County seeks state permission to use 911 fees for towers
By Steve Herring
Published in News on October 20, 2009 1:46 PM
By the middle of next year Wayne County should be eligible to receive nearly $2 million in 911 fee revenues being held by the state. But under state law, the money won't be available for use by the county to help pay for its new $10 million communications system.
"If we have done everything that we are supposed to do and we follow the law, why are the people, the taxpayers of Wayne County who paid that fee, made to suffer by using property tax versus that fee that was collected?" County Manager Lee Smith asked in an interview this week.
"That fee is a tax that is now being collected by the state that is under full control by the state, which concerns me because I know what has happened in the past -- monies that have been taken over by the state soon get taken over and we never get it back. I am afraid of that. It gets held hostage and before you know it, you don't get it. So I am going to try to get what I can now."
Smith said he has explained the situation to state Sen. Don Davis and Rep. Efton Sager and every other legislator who would listen to him. He is hopeful the issue will come back before lawmakers when they reconvene in the spring.
"I know Mr. Sager and Mr. Davis in particular really worked on that for us so we are going to hit that hard again in the spring. There are monies that they (the state) are actually banking up through the state, collecting those monies that we can't use. Even thought they are available to us we can't use them because once we do the backroom (communications) equipment, which is an eligible project, there still will be money left.
"If it was collected by people in Wayne County and we have done all the things that we have need to do for the backroom equipment we ought to be able to use that money. So we are going to go and try to prove that case in the spring."
Current state law is written such that the money can be used for anything that brings a 911 call in, but it cannot be used on the outgoing side.
"We are saying that they are connected. That the 911 system is only as good as what comes in and goes out. If there is money available, we feel like we should be able to use that," Smith said. He said the problem is that some counties have misused their portion of the money.
"Don't punish the many for the mistakes of a few. Just monitor it," Smith said. "I know we have used the money properly."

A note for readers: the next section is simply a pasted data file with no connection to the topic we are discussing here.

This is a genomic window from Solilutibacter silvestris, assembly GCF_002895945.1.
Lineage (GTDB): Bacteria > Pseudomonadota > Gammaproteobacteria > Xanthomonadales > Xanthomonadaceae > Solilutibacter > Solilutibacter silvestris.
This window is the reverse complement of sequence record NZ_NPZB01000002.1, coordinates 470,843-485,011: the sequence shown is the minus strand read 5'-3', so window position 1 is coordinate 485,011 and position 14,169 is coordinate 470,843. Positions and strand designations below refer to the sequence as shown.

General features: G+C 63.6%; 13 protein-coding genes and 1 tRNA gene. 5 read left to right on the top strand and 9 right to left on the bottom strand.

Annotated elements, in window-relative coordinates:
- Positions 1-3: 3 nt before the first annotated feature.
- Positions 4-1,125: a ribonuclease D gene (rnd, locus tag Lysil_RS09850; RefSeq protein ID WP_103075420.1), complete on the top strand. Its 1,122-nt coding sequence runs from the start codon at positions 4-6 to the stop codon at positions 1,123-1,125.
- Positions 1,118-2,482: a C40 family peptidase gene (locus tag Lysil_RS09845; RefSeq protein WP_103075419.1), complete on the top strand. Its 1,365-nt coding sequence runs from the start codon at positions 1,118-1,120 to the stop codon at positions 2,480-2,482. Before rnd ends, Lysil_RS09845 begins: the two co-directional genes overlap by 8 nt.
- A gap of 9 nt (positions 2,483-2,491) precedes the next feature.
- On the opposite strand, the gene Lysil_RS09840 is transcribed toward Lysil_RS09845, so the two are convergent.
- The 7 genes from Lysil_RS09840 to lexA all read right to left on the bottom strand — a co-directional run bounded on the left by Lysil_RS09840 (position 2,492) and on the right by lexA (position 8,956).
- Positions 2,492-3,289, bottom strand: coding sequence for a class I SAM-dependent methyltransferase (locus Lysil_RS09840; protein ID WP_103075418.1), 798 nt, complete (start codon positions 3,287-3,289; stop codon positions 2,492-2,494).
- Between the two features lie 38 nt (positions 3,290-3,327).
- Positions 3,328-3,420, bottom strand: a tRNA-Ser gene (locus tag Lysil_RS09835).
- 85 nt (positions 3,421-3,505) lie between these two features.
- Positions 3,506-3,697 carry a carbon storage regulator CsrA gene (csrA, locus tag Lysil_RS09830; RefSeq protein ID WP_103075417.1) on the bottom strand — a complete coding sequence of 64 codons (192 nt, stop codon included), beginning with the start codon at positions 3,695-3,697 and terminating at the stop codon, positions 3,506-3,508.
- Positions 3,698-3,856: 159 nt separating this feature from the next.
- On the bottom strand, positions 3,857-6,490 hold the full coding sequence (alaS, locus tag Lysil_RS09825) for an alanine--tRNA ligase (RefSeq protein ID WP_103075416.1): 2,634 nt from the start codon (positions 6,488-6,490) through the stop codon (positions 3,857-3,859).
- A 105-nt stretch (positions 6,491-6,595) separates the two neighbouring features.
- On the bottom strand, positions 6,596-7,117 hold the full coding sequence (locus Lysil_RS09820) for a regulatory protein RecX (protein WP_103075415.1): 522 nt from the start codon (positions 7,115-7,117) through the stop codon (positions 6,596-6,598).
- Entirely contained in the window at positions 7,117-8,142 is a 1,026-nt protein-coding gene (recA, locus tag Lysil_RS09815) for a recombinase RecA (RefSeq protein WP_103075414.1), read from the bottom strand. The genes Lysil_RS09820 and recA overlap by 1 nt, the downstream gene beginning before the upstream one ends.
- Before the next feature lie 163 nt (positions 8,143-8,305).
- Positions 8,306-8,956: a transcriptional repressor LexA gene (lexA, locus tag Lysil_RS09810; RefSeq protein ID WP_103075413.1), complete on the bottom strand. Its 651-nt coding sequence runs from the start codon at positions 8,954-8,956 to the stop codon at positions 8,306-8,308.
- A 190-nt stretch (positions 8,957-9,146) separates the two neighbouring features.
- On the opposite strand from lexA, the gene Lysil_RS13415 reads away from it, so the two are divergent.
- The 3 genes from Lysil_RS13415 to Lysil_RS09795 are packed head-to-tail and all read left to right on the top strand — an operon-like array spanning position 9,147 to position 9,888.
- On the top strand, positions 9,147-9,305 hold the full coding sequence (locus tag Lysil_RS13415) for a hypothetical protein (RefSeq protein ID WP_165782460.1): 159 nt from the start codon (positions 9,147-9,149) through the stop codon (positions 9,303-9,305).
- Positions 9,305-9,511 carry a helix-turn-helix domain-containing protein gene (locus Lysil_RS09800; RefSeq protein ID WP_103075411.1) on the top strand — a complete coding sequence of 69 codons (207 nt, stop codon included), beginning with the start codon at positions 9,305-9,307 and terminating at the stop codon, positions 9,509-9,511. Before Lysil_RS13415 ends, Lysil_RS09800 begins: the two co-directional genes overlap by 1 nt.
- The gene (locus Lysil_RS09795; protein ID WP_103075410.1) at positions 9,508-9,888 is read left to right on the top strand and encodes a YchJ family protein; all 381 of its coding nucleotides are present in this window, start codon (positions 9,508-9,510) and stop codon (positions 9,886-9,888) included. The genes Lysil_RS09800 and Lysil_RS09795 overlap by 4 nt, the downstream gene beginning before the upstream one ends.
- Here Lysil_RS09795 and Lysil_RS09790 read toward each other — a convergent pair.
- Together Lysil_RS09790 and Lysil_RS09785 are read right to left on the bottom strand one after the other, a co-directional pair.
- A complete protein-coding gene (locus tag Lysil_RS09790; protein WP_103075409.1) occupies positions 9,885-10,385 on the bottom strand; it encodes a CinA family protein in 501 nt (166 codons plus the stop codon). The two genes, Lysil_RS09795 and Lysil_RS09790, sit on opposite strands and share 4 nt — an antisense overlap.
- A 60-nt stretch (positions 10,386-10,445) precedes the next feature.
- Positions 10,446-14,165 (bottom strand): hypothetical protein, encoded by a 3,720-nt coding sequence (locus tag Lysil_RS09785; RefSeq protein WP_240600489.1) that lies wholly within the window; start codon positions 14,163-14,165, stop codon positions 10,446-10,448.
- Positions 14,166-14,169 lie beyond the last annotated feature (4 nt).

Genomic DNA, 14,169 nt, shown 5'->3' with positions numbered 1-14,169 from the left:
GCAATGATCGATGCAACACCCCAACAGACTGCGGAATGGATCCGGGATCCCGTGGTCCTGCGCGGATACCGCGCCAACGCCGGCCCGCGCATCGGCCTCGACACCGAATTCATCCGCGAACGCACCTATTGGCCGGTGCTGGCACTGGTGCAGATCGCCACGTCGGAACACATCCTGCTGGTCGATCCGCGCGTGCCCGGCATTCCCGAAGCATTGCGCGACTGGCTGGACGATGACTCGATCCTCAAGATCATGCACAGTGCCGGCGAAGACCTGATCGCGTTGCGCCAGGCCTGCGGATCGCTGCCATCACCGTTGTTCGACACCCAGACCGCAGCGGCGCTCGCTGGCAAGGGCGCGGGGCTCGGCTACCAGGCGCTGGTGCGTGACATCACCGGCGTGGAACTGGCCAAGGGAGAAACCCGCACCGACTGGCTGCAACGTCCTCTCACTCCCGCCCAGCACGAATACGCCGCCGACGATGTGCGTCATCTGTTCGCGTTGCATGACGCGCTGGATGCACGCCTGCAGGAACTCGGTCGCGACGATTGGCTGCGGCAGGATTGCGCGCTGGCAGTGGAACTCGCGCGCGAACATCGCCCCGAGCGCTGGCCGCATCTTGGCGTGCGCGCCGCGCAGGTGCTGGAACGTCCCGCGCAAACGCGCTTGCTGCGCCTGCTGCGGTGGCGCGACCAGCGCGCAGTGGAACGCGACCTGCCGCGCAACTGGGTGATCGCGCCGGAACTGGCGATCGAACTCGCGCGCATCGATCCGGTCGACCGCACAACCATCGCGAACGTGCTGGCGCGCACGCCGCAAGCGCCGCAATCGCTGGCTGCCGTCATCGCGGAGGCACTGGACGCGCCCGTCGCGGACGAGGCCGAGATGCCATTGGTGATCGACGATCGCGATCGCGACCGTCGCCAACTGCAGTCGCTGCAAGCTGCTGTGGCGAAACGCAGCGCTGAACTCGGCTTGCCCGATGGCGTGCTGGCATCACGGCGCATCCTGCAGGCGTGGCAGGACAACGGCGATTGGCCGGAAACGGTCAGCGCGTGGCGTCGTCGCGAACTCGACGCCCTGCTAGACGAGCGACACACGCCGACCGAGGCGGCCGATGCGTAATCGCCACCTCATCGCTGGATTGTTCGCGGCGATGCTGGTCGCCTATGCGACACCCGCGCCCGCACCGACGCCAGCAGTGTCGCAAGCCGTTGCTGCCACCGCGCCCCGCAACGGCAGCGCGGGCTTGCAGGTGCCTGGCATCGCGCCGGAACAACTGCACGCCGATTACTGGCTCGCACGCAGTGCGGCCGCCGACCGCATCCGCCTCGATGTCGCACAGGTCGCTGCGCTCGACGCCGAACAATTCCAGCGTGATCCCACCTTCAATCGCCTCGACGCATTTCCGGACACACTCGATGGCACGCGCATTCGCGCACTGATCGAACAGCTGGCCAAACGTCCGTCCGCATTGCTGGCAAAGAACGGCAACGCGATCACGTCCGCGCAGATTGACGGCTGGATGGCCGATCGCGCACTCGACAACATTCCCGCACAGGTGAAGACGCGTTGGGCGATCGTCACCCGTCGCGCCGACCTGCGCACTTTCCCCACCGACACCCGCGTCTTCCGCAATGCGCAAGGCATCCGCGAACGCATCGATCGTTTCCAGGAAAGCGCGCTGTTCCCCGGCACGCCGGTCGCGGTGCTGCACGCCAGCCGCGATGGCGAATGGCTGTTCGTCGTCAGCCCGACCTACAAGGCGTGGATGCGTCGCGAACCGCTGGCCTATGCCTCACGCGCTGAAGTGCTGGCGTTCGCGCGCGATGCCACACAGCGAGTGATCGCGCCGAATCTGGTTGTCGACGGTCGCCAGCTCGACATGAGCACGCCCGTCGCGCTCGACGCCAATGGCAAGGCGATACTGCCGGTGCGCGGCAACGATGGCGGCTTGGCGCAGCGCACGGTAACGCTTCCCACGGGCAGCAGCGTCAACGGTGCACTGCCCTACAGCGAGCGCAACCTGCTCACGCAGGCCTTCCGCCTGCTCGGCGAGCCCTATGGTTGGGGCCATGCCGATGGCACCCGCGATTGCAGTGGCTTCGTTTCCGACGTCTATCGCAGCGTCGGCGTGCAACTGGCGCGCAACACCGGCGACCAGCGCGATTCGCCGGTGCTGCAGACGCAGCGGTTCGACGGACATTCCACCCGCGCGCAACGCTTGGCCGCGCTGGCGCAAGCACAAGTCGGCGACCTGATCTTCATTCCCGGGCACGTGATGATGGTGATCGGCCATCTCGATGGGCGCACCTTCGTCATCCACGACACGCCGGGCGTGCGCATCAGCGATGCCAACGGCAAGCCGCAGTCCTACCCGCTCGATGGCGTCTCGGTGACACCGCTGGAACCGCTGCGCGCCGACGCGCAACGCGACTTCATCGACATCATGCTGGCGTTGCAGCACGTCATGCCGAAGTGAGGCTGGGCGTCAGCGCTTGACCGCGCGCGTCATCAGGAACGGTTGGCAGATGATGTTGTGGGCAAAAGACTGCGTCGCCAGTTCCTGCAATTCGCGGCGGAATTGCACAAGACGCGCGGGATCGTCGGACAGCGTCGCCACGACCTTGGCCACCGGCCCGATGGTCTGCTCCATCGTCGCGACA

During the past legislative session a 911 committee was appointed to review the legislation.
The League of Municipalities and N.C. Association of County Commissioners are part of the process. Smith said county officials had been told they would be kept up to date on the issue.
The committee is to report to legislators in the spring.
Appointing the committee stalled the process. However, Smith said he did not know if it was an intentional effort on the state's part to do so.
"I do know they are trying to find out from the private telephone companies on what they call Phase II for the switch from analog to digital if they have made all their upgrades because that is how all of the money was to have been used, plus backroom equipment," he said. "If all of those upgrades have been done, but now there is talk that these cell companies have more upgrade needs because technology is changing. Technology changes every single day. So when did somebody come up with that theory?
"The one thing I will agree with folks up in Raleigh is that the law is a little antiquated. Even though it is not that old when you say technology what does that mean? It has to be defined."
Meanwhile, the county has signed a $872,933 contract with Communications International to construct new radio towers in Mount Olive and Grantham in order to improve 911 communications within the county.
"Everything is on order and site work is expected to begin soon. I would expect within 30 days you'll see some movement in Mount Olive and in Grantham," Smith said.
The Mount Olive site is located behind Carver Cemetery off South Breazeale Avenue. The Grantham site is on U.S. 13 just east of Grantham School.
Smith said it probably would take four to six months to complete the tower work.
At the same time, the county is wrapping up the inventory for the some 1,600 radios that will be purchased for every fire department, emergency services and law enforcement unit in the county. Goldsboro is the final one, he said.
"I would hope, we are in pretty good shape by the end of 2010. It sounds like radios are fairly available. Once we get them, in we have to get some 1,600 radios installed in cars and we have to contract all of that out and get that done. That will hinge somewhat the schedules are for the various departments."